SAN ANTONIO – The city of San Antonio on Wednesday agreed to resume collective bargaining negotiations with the San Antonio Police Officers Association.
The meetings, which were proposed by the police union, are scheduled for the following dates:
- Jan. 28
- Jan. 29
- Feb. 4
- Feb. 5
- Feb. 11
- Feb. 12
The meetings would be the first time that the two sides have met since SAPOA walked away from the bargaining table in September after months of contentious negotiations.
The city followed by filing lawsuits against the police and fire unions in hopes of having the 10-year evergreen clauses in the collective bargaining agreements declared unconstitutional. A district judge denied the motions.
In advance of a Texas appellate deadline this weekend, the city filed a notice of appeal of the district court’s summary judgment order. However, no briefs will be filed for 60 to 90 days, and oral arguments would not be heard for approximately six months.
“There is plenty of time for parties negotiating in good faith to reach an agreement,” Mayor Ivy Taylor said. “When we agree to the terms of the contract, the lawsuit goes away. Until then, we will preserve the city’s legal options and take whatever actions are necessary to protect our taxpayers.”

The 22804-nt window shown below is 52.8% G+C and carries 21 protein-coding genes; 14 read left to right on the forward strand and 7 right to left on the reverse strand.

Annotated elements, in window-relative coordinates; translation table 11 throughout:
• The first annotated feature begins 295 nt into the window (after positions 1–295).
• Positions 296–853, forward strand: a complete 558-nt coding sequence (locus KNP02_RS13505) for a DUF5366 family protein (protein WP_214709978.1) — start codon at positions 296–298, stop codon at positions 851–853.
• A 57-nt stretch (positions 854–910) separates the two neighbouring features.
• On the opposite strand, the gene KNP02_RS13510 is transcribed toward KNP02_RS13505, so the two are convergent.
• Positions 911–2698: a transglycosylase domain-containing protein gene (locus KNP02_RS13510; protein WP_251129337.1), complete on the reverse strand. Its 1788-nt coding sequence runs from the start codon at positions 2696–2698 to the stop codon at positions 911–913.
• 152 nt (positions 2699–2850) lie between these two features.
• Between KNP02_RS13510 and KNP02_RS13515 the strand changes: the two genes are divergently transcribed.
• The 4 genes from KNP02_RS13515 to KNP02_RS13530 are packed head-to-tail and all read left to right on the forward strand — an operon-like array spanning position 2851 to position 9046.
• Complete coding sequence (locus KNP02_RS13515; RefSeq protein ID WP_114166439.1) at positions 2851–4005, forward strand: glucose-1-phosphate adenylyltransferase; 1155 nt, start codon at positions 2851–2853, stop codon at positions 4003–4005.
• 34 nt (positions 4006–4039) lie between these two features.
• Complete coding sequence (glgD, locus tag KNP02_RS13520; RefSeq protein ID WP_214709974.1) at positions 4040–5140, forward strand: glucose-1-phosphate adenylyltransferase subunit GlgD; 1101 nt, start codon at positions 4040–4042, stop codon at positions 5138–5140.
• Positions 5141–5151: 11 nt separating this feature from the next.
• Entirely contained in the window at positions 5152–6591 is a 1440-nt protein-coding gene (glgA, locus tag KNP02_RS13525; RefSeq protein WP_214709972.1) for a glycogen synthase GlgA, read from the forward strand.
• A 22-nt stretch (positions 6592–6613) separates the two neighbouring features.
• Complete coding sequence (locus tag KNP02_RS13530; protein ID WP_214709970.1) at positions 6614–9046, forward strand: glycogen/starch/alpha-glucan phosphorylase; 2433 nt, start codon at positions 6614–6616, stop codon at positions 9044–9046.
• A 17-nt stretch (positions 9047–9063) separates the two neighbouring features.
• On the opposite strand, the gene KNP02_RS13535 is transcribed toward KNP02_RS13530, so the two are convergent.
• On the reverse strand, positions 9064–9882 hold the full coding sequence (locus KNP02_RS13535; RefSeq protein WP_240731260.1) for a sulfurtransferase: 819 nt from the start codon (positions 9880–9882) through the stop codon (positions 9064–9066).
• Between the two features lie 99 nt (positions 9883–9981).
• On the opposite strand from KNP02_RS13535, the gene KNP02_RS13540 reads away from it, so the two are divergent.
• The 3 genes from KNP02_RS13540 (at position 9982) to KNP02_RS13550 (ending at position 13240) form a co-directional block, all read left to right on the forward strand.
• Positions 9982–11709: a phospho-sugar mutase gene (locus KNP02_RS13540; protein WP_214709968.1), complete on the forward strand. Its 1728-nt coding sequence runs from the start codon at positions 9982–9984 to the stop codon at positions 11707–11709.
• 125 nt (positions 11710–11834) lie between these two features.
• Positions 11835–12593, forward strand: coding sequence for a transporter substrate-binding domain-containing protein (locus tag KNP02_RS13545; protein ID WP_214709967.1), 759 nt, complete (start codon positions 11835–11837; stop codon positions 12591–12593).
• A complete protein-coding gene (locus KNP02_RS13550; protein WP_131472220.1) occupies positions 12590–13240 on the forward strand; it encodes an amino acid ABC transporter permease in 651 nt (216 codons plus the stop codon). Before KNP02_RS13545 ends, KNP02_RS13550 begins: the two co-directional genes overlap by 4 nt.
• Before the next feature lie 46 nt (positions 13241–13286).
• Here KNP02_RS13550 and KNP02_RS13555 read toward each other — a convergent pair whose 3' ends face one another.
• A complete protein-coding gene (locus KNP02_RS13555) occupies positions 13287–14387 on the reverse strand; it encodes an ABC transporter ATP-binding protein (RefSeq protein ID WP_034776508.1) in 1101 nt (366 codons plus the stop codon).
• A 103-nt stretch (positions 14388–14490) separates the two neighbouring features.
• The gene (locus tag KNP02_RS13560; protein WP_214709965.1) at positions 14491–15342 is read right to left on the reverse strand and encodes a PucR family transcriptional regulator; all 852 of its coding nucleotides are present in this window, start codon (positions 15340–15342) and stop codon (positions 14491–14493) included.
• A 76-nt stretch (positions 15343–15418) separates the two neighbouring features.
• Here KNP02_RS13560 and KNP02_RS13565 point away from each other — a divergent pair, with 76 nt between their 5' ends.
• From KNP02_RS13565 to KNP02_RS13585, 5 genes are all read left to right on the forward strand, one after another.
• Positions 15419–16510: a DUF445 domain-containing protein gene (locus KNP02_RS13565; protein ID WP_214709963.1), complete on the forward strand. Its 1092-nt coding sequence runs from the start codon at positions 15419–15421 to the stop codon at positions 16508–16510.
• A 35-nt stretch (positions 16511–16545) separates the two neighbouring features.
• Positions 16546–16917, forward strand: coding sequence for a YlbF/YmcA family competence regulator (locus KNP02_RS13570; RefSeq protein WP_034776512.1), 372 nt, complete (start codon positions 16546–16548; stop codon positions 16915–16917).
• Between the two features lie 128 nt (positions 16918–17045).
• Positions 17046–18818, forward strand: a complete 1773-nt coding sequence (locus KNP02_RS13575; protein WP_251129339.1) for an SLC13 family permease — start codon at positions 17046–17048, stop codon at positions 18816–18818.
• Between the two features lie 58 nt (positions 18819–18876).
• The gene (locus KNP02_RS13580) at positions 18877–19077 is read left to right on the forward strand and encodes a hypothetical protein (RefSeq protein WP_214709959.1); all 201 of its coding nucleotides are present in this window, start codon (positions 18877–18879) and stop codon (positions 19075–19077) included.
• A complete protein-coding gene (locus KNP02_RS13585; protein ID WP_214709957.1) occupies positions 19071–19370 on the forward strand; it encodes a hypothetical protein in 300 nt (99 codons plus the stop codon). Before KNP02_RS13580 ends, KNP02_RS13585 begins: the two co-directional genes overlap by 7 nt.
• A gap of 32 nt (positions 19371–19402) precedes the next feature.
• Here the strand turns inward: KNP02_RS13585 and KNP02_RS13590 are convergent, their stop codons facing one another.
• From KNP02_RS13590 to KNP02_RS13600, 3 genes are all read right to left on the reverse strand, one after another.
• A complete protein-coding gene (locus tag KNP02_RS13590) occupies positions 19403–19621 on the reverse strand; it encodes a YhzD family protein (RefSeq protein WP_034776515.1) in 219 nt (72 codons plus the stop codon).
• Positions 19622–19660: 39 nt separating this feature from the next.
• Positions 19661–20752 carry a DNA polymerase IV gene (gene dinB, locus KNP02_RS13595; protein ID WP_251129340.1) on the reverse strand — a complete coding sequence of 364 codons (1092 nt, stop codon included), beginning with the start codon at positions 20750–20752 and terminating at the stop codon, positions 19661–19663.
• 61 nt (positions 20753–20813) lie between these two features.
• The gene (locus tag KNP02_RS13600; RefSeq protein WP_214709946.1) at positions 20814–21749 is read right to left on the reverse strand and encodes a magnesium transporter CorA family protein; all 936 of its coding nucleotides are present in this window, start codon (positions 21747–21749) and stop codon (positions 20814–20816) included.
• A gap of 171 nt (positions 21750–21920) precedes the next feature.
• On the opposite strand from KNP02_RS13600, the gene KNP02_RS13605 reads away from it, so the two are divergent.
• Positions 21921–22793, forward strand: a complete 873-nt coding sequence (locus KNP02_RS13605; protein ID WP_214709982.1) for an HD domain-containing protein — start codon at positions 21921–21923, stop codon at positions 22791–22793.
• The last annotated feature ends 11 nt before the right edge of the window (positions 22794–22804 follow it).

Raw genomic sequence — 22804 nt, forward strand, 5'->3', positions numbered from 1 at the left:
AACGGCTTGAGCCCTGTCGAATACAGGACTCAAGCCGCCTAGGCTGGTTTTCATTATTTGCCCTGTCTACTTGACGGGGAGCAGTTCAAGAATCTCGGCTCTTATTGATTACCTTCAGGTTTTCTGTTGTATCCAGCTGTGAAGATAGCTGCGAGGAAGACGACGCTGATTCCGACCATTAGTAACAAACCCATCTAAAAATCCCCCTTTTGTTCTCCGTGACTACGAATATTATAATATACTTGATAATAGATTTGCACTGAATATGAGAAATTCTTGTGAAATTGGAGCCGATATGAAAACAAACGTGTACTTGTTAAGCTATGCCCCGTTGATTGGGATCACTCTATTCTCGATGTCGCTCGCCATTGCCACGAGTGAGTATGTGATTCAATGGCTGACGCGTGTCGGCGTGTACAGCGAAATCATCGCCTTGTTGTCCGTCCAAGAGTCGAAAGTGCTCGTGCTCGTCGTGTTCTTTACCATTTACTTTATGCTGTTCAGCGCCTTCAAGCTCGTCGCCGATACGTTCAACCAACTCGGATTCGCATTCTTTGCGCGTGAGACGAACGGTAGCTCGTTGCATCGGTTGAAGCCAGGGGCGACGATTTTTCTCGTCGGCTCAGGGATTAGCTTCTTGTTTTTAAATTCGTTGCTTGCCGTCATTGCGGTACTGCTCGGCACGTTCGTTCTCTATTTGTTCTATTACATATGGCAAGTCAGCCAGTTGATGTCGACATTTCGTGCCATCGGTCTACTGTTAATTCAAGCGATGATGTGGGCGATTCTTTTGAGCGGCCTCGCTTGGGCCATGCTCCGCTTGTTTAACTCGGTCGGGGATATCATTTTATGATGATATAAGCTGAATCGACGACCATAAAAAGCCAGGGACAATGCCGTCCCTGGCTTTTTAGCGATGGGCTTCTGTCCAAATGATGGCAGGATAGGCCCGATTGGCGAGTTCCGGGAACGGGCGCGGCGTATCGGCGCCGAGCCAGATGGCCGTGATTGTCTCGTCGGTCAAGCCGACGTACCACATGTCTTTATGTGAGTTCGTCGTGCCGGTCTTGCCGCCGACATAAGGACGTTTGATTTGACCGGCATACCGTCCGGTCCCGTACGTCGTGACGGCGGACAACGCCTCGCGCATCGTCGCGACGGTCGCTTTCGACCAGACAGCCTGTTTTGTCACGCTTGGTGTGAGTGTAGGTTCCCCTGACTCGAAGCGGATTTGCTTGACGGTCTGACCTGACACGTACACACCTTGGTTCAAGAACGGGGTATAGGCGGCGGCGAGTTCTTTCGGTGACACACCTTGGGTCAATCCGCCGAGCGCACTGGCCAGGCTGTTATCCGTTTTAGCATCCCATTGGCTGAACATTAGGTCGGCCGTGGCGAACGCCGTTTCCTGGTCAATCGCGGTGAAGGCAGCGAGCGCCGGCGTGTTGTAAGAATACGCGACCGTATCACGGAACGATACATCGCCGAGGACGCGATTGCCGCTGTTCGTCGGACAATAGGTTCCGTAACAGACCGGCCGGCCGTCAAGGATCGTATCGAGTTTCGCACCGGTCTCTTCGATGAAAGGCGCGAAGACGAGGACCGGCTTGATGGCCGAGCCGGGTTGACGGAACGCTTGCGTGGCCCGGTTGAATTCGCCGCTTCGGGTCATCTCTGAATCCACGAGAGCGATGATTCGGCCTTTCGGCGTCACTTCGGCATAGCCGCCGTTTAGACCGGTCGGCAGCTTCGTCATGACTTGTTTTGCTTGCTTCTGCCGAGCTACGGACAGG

But SAPOA president Michael Helle told KSAT 12 News that unless the city drops the lawsuit, the union will not resume talks.
“We offered negotiation dates in good faith as long as the lawsuit was removed and any threat of legal action was stopped," he said. "We could not have been any more clear to the mayor and her attorneys. The mayor has chosen to continue the appeals process and we will not meet with the city negotiators under the threat of any litigation. These are the types of games the city leadership continues to play. They knew our offer was contingent upon removal of the lawsuit. They chose to ignore that part of our offer and are misleading the public. The bottom line is simple: Mayor Ivy Taylor and City Manager Sheryl Sculley filed their appeal to continue suing police officers and their families. We will not negotiate while any appeal or threat of legal action remains.”